In post-war years, Britain began the process of restoration. It was a long grind. Ration books were still issued for some years. Austerity measures were kept in force. And the coalition government under Winston Churchill was replaced by a Conservative government, still under Churchill. But the mood of the people was such that he was unable to obtain a strong enough mandate to serve the nation. Another general election was held, and the Socialists came to power under Clement Atlee. He remained in office from 1945 to 1951, when once again the country favoured a Conservative government. Churchill was back. But it was clear that Churchill the British bulldog in wartime, was not the same as Churchill in post-war Britain. By 1955 he had had enough and retired.
It was during his last administration that King George VIth died, and his eldest daughter became Queen. The coronation service in Westminster Abbey was held on 2nd June 1953. We still possess a copy of the souvenir programme, and it contains certain information which is of great importance to the understanding of then-future events in our nation.
Once the Queen had made her way through the Abbey, and was seated, the Archbishop of Canterbury, Geoffrey Fisher, invited her to stand and face the congregation, and said,
“Sirs, I here present unto you Queen Elizabeth, your undoubted Queen: Wherefore all you who are come this day to do your homage and service, Are you willing to do the same?”
The people then signified their willingness and joy, by loud and repeated acclamations, all with one voice crying out, GOD SAVE QUEEN EZLIZABETH. Then the trumpets sounded, and the Queen, having returned to her chair, the Archbishop standing before her administered the Coronation Oath, first asking the Queen,
“Madam, is your majesty willing to take the Oath?”
“I am willing”
“Will you solemnly promise and swear to govern the peoples of the United Kingdom of Great Britain and Northern Ireland, Canada, Australia, New Zealand, the Union of South Africa, Pakistan and Ceylon, and of your Possessions and other Territories to any of them belonging or pertaining, according to their respective laws and customs?”
“I solemnly promise so to do.”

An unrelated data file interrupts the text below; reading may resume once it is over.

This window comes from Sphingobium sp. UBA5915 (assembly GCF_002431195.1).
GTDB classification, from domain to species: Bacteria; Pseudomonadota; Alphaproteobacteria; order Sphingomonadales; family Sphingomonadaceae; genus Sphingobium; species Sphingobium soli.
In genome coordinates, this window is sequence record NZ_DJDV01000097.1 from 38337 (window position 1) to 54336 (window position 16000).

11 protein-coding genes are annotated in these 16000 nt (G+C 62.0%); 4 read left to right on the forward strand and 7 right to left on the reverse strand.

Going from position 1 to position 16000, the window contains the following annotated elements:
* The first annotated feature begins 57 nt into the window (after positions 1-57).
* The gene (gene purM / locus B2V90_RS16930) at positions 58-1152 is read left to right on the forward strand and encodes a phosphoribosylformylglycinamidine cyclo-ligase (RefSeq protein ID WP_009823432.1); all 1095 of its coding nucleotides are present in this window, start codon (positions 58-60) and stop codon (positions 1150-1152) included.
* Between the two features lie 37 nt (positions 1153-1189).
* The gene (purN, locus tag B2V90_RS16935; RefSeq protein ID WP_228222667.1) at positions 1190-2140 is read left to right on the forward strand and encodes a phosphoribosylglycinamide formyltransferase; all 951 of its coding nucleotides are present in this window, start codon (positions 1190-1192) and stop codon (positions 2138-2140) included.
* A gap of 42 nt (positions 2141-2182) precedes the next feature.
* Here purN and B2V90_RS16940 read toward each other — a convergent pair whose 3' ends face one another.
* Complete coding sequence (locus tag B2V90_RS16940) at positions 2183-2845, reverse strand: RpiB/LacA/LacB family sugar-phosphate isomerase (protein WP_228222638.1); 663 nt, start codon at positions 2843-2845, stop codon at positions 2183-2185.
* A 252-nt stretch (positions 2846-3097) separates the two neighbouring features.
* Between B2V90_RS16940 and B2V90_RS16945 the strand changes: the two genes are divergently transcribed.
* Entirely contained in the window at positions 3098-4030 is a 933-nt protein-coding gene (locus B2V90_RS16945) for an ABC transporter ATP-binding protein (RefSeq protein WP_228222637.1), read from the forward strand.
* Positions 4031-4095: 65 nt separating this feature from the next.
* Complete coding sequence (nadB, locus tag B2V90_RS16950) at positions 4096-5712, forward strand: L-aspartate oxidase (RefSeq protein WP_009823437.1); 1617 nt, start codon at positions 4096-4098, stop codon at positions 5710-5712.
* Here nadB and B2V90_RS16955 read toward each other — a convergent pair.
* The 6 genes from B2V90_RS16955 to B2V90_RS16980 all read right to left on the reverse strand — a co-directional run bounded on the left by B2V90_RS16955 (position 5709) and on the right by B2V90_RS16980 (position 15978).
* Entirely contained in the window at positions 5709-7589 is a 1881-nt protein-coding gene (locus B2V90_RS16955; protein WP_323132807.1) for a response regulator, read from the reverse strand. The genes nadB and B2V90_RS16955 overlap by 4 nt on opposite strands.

“Will you to your power cause Law and Justice, in Mercy, to be executed in all your judgements?”
“Will you to the utmost of your power maintain the Laws of God and the true profession of the Gospel? Will you to the utmost of your power maintain in the United Kingdom the Protestant Reformed Religion established by law? Will you maintain and preserve inviolably the settlement of the Church of England, and the doctrine, worship, discipline, and government thereof, as by law established in England? And will you preserve unto the Bishops and Clergy of England, and to the Churches there committed to their charge, all such rights and privileges, as by law do or shall appertain to them or any of them?”
“All this I promise to do.”
The Queen then arose from her chair, the Sword of State carried before her, and went to the Altar to make her solemn oath in the sight of all the people to observe the premises; laying her right hand upon the Holy Gospel in the Great Bible, and kneeling upon the steps said these words:-
“The things which I have here before promised, I will perform, and keep. So help me God.”
The Queen then kissed the Book, and signed the Oath. When the Queen was again seated, the Moderator of the General Assembly of the Church of Scotland presented the Queen with the Holy Bible, and the Archbishop said:-
“Our gracious Queen, to keep your Majesty ever mindful of the Law and the Gospel of God as the Rule for the whole life and government of Christian Princes, we present you with this Book, the most valuable thing this world affords.”
And the Moderator continued by saying:-
“Here is Wisdom; This is the royal Law; these are the lively Oracles of God.”
Later on in the lengthy coronation service, the Archbishop and all the other Bishops of the Church of England paid their homage to the Queen, kneeling before her and saying:-